However, the § 1983 conspiracy claim fails as to all defendants. In order to state a § 1983 conspiracy claim, a plaintiff must allege facts showing: "(1) an agreement between two or more state actors or between a state actor and a private entity; (2) to act in concert to inflict an unconstitutional injury; and (3) an overt act done in furtherance of that goal causing damages." Pangburn v. Culbertson, 200 F.3d 65, 72 (2d Cir. 1999). "[A] plaintiff must provide some factual basis supporting a meeting of the minds, such that defendants entered into an agreement, express or tacit, to achieve the unlawful end.'" Webb v. Goord, 340 F.3d 105, 110 (2d Cir. 2003) (quoting Romer v. Morgenthau, 119 F.Supp.2d 346, 363 (S.D.N.Y. 2000)). "[C]omplaints containing only conclusory, vague, or general allegations that the defendants have engaged in a conspiracy to deprive the plaintiff of his constitutional rights are properly dismissed; diffuse and expansive allegations are insufficient, unless amplified by specific instances of misconduct." Ciambriello v. Cnty. of Nassau, 292 F.3d 307, 325 (2d Cir. 2002) (quoting Dwares v. City of New York, 985 F.2d 94, 100 (2d Cir. 1993)). Gleason's complaint lacks the necessary elements to plead a § 1983 conspiracy claim. The complaint is devoid of a factual basis supporting a meeting of the minds. While "conspiracies are by their very nature secretive operations, " Pangburn, 200 F.3d at 72, Gleason has not pied any details regarding when an agreement was reached to retaliate against Gleason, what the form of the agreement was, how the conspiracy was executed, who accessed computerized summaries of Gleason's medical records, or who leaked those records to the Village Voice. See Nassau Cnty. Employee " L" v. Cnty. of Nassau, 345 F.Supp.2d 293, 304 (E.D.N.Y. 2004).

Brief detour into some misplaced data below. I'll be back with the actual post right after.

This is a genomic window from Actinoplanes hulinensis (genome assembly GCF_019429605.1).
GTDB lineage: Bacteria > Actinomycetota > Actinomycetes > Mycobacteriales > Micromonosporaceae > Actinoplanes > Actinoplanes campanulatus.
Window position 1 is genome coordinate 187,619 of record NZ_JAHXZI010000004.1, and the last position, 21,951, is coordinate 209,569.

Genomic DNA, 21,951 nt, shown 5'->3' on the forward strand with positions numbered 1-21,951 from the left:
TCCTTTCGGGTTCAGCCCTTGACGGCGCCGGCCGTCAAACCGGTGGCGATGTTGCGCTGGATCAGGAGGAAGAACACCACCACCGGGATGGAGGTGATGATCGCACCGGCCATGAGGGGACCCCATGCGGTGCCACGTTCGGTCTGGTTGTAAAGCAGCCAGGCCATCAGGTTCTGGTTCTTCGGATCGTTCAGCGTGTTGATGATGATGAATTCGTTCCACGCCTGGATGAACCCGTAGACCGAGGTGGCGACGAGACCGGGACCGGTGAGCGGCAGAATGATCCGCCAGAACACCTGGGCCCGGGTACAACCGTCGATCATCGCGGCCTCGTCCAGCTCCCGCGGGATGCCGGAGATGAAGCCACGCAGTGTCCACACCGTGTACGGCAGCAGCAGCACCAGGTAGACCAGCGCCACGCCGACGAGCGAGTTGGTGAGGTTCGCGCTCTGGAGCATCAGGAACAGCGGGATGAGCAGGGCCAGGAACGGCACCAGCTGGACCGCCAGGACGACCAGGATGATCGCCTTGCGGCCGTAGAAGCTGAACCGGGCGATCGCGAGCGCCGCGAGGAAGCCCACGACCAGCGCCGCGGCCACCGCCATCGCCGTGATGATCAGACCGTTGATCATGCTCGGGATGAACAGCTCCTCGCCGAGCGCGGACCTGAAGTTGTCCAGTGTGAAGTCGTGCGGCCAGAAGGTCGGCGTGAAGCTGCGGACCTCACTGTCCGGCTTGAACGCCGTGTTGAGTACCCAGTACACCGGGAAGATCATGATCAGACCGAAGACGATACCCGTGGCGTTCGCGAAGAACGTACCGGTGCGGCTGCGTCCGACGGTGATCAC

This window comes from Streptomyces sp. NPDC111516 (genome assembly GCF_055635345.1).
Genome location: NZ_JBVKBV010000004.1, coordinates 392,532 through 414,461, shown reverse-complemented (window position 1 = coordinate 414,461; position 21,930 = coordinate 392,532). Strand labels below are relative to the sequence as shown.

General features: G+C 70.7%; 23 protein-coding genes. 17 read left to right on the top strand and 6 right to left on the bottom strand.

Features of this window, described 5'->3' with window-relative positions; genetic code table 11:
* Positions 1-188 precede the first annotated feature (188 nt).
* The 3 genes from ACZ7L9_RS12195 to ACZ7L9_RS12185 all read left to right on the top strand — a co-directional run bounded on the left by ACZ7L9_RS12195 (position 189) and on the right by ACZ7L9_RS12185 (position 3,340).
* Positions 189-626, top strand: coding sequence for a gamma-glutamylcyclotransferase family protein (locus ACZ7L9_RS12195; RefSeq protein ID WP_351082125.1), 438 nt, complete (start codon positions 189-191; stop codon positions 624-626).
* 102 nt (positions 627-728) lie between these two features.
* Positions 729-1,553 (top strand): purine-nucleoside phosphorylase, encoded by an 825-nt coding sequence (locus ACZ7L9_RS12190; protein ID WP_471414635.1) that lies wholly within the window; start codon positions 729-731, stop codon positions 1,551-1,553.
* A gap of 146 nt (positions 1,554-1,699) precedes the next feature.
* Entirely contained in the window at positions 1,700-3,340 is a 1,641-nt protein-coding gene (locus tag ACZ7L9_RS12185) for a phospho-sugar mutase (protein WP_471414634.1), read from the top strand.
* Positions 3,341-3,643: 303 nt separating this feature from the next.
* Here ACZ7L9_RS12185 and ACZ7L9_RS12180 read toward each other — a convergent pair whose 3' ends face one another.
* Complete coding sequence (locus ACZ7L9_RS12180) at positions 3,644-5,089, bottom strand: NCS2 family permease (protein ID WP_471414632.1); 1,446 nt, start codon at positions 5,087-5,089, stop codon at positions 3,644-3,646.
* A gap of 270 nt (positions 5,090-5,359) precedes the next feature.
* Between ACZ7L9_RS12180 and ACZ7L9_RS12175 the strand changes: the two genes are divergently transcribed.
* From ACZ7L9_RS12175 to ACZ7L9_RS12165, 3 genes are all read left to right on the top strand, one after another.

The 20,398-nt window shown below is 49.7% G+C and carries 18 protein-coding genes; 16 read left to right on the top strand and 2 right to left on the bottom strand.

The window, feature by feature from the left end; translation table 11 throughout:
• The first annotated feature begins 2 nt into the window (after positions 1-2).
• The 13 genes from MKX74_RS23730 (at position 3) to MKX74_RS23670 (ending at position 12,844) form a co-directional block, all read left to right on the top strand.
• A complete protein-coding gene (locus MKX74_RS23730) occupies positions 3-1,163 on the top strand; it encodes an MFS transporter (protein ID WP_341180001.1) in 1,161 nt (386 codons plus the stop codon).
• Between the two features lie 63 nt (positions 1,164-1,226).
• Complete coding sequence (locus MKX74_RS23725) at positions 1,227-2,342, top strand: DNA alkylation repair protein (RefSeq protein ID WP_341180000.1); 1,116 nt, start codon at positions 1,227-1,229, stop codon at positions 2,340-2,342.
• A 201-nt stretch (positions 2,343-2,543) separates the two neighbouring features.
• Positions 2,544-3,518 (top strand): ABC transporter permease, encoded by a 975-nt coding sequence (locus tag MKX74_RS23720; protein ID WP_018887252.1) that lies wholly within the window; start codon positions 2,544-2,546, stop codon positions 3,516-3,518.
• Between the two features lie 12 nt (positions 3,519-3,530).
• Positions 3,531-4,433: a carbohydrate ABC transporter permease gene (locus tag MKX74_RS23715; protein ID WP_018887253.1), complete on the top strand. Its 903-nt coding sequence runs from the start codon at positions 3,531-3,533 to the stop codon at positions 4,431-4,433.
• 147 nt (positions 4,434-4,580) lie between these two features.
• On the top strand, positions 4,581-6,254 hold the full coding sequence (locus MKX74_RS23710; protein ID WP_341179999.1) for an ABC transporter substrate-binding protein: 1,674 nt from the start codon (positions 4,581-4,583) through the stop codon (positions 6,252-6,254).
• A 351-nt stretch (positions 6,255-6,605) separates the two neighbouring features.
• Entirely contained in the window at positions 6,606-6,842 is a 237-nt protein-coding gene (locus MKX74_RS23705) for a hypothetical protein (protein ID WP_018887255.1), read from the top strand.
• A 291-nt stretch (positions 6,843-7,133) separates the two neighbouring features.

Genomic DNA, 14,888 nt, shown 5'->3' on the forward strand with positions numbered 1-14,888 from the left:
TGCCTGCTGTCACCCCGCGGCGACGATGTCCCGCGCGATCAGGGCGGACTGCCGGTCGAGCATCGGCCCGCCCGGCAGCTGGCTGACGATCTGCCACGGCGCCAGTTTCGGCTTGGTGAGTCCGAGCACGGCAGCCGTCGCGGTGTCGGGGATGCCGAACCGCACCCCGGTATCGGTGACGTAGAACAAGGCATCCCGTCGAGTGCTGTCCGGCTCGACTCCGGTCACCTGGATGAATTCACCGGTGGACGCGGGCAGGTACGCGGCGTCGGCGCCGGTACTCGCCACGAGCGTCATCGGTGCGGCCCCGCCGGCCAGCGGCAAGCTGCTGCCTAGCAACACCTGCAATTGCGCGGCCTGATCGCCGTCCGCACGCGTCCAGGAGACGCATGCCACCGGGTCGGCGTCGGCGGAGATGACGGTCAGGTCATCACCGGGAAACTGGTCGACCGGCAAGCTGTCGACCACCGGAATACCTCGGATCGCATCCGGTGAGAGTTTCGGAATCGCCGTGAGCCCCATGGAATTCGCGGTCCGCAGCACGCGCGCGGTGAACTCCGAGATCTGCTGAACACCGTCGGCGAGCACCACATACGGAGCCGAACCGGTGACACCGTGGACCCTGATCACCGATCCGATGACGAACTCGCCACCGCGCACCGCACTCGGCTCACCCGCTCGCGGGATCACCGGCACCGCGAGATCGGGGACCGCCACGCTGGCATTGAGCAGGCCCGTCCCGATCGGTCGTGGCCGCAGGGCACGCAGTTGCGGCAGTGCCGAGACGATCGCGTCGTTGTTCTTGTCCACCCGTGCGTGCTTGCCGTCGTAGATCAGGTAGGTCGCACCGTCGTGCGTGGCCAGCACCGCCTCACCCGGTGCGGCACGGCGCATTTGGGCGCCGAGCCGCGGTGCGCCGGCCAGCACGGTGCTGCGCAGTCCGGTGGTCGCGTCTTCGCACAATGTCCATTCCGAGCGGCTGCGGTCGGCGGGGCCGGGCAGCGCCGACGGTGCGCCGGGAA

Accordingly, the claims against defendants Belnavis, Boles, and Reynolds are dismissed in their entirety, and Counts IV and VI of the complaint against Grogan are dismissed.[3]

B. Leave to Amend